Silvia Federici

Women, Witch-Hunting and Primitive Accumulation
© Ian Aberle.

“The witch appears as a legendary and imaginary character. She isn’t. There were women who were, in fact, arrested, persecuted and killed. We have to fight to guarantee that we aren’t burned again.”

All over the world, violence against women is on the increase, frequently taking the form of a new “witch hunt”. Silvia Federici examines the meaning of this return, relating it to the witch hunts that took place in the sixteenth and seventeenth centuries – in Europe and the “new world” – and to the new forms of capitalist accumulation, while looking closely at the meaning of the figure of the witch in feminist theory and culture.

Silvia Federici is an activist, feminist, writer and teacher of Political Philosophy and International Studies at Hofstra University in New York. This lecture accompanies the launch of the Portuguese version of her most recent and highly acclaimed book Caliban and the Witch: Women, the Body, and the Original Accumulation, published by Orfeu Negro.

07 OCT 2020
WED 16:00

Live streaming
Only on culturgest.pt
Duration 90 min

In english with simultaneous translation

Co-funded by the Creative Europe Programme of the European Union, following ACT - Art, Climate, Transition project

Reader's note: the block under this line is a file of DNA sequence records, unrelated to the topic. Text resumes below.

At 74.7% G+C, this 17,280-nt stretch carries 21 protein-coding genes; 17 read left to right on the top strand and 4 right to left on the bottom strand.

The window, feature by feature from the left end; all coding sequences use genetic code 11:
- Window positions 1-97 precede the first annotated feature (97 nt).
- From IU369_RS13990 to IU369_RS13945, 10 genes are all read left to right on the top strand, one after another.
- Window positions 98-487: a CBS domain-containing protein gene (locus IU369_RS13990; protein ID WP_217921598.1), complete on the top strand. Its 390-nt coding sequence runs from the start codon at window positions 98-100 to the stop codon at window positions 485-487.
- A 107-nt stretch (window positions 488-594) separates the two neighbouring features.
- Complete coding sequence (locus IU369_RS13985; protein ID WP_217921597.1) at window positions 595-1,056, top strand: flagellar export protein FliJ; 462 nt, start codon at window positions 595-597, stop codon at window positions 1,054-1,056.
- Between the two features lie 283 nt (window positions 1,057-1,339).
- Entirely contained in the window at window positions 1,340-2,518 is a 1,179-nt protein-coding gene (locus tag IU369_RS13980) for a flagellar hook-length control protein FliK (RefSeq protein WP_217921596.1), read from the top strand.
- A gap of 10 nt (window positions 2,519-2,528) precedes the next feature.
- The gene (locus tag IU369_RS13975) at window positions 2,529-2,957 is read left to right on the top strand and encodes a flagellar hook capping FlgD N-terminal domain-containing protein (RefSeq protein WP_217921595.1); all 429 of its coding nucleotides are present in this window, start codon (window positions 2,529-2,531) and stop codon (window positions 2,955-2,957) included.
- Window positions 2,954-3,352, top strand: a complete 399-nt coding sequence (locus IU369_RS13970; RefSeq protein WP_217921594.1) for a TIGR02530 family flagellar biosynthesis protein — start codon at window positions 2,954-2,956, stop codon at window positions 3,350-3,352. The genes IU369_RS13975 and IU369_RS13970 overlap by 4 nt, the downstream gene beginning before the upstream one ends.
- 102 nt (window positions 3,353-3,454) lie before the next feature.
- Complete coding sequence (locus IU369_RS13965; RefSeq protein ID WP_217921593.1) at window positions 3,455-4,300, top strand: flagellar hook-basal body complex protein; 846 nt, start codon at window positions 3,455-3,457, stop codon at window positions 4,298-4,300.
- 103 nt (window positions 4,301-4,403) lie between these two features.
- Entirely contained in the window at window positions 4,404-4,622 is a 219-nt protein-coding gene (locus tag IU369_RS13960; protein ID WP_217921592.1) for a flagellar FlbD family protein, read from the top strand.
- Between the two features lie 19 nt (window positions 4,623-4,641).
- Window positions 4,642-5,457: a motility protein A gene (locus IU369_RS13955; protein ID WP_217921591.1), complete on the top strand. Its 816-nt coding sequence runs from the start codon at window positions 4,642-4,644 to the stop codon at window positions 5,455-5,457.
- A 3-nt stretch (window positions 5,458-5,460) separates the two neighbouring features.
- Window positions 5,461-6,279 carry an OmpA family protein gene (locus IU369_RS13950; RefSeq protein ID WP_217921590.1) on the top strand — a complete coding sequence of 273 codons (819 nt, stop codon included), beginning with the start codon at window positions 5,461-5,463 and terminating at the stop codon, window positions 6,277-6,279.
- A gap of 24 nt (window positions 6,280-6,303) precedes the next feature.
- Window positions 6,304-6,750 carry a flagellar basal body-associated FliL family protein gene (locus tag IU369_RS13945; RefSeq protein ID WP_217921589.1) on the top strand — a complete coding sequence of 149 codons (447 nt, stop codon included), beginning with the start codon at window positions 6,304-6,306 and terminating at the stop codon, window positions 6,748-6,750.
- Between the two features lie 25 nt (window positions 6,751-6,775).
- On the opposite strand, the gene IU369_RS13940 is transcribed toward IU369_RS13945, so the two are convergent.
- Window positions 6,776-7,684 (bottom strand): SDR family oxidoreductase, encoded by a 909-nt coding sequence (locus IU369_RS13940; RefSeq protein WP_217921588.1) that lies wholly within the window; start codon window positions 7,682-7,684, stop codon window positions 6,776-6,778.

ACT Art Climate Transition

Partnership

Orfeu Negro

Co-funded by the Creative Europe Programme of the European Union, following ACT - Art, Climate, Transition project

Silvia Federici biography

Silvia Federici is a feminist activist, writer, and a teacher. In 1972 she was one of the cofounders of the International Feminist Collective, the organization that launched the Wages For Housework campaign internationally. In the 1990s, after a period of teaching and research in Nigeria, she was active in the anti-globalization movement and the U.S. anti–death penalty movement. She is one of the co-founders of the Committee for Academic Freedom in Africa, an organization dedicated to generating support for the struggles of students and teachers in Africa against the structural adjustment of African economies and educational systems. From 1987 to 2005 she taught international studies, women studies, and political philosophy courses at Hofstra University in Hempstead, NY. All through these years she has written books and essays on philosophy and feminist theory, women’s history, education and culture, and more recently the worldwide struggle against capitalist globalization and for a feminist reconstruction of the commons.

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